The Defense Department didn’t disclose that Tillman died by friendly fire for more than a month. In the meantime, he was posthumously awarded the Silver Star for valor and promoted from specialist to corporal. A Navy officer said at a televised memorial service that Tillman died heroically, a victim of the ambush.
The reason for allowing the more heroic but misleading account to proliferate, Krakauer argues, was the same reason behind the leak of a highly embellished account of Pvt. Jessica Lynch’s capture in Iraq a year earlier: to distract the public and the media from bad news just breaking in Iraq.
In Lynch’s case, Krakauer says, the bad news was a cluster of friendly fire deaths of Marines in Nasiriyah, Iraq – he says it was at least 17, while the military says it was no more than 10. In Tillman’s case, it was bloody fighting in Fallujah and an expose on the abuse of Iraqis at Abu Ghraib prison.
“White House officials guessed that selling (Tillman) as a fallen war hero would send the media into an orgy of adulatory coverage,” Krakauer writes. “They were not disappointed.”
Army Secretary Pete Geren said there was no conspiracy, just a “perfect storm of mistakes, misjudgments and a failure of leadership.” A retired general was censured over Tillman’s death and the misinformation that followed. Seven other officers and enlisted men received punishments ranging from reprimands and demotions to expulsion from the elite Rangers. One was effectively forced out of the Army altogether. No one was charged with a crime.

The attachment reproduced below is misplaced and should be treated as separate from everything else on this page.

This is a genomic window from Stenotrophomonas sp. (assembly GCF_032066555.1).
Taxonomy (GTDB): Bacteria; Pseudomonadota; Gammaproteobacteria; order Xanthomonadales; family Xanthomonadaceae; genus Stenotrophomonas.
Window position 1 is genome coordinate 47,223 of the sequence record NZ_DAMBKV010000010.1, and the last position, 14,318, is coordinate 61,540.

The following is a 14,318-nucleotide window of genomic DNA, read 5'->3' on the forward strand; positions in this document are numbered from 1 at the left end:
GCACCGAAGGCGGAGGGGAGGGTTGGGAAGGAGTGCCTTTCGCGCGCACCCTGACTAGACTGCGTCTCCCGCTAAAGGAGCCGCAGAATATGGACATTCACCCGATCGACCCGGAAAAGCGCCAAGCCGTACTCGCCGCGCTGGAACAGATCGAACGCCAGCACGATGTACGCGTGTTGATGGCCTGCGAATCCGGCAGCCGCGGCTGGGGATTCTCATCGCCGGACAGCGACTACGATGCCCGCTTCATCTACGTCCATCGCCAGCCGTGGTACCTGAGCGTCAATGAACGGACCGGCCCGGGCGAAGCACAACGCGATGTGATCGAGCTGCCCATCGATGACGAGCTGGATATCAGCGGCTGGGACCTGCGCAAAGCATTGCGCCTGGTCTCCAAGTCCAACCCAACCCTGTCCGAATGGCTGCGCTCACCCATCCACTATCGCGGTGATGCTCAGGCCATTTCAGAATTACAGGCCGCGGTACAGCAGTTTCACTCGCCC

Krakauer calls the punishments a slap on the wrist, and he doesn’t buy Geren’s explanation. In the book, he ticks off a list of irregularities, including the fact that Tillman’s uniform was burned in Afghanistan instead of returned with his body for the autopsy.
“That’s a very conscious effort to cover things up, up and down the chain of command. And the Army still hasn’t come clean,” Krakauer said in the interview. “That bothers me. So I guess, when that kind of stuff happens, it’s easy for me – my outrage seeps in and I don’t feel any qualms about naming names.”
The Tillman story is more deeply entwined in politics than Krakauer’s previous books – “Under the Banner of Heaven,” ”Into Thin Air,” ”Into the Wild” and “Eiger Dreams” – but he doesn’t see that as a departure. Politics are an essential part of the story, he says, just as religion and church power were essential parts of the story he told in “Under the Banner of Heaven,” about Mormon polygamists.
“So this book doesn’t feel like a great departure to me. None of them ever have,” he said with a laugh. “I find a story that intrigues me and I run with it.”
Krakauer’s work has appeared in Outside, Rolling Stone and National Geographic. He practices what Robert Boynton of New York University calls “New New Journalism” – intensively reported and beautifully written nonfiction that builds on the work of the earlier “New Journalists,” such as Tom Wolfe, Gay Talese and John McPhee.
Boynton calls Krakauer the “gold standard” of New New Journalism because of his commitment to reporting, climbing Everest for “Into Thin Air” and spending five months in Afghanistan for “Where Men Win Glory.”
Before writing was lucrative enough to pay the bills, Krakauer was a carpenter. He still looks the part, with a wiry build, tousled gray hair and an easy, rapid-fire style of talking. Even now, after five books – including “Into the Wild,” which became a movie directed by Sean Penn – he professes to be not much of a writer.
“I’m not a good writer. I’m a good editor of my own stuff,” he said. “I kind of throw stuff on the page,” and then he rewrites and rewrites again. He estimates he wrote 30 drafts of “Where Men Win Glory.”
Krakauer said he doesn’t know what his next project will be; he’s still recovering from this one, and he has a full calendar of appearances – including one at West Point.
What will he talk to the cadets about?
“The danger of putting your career before the truth,” he said.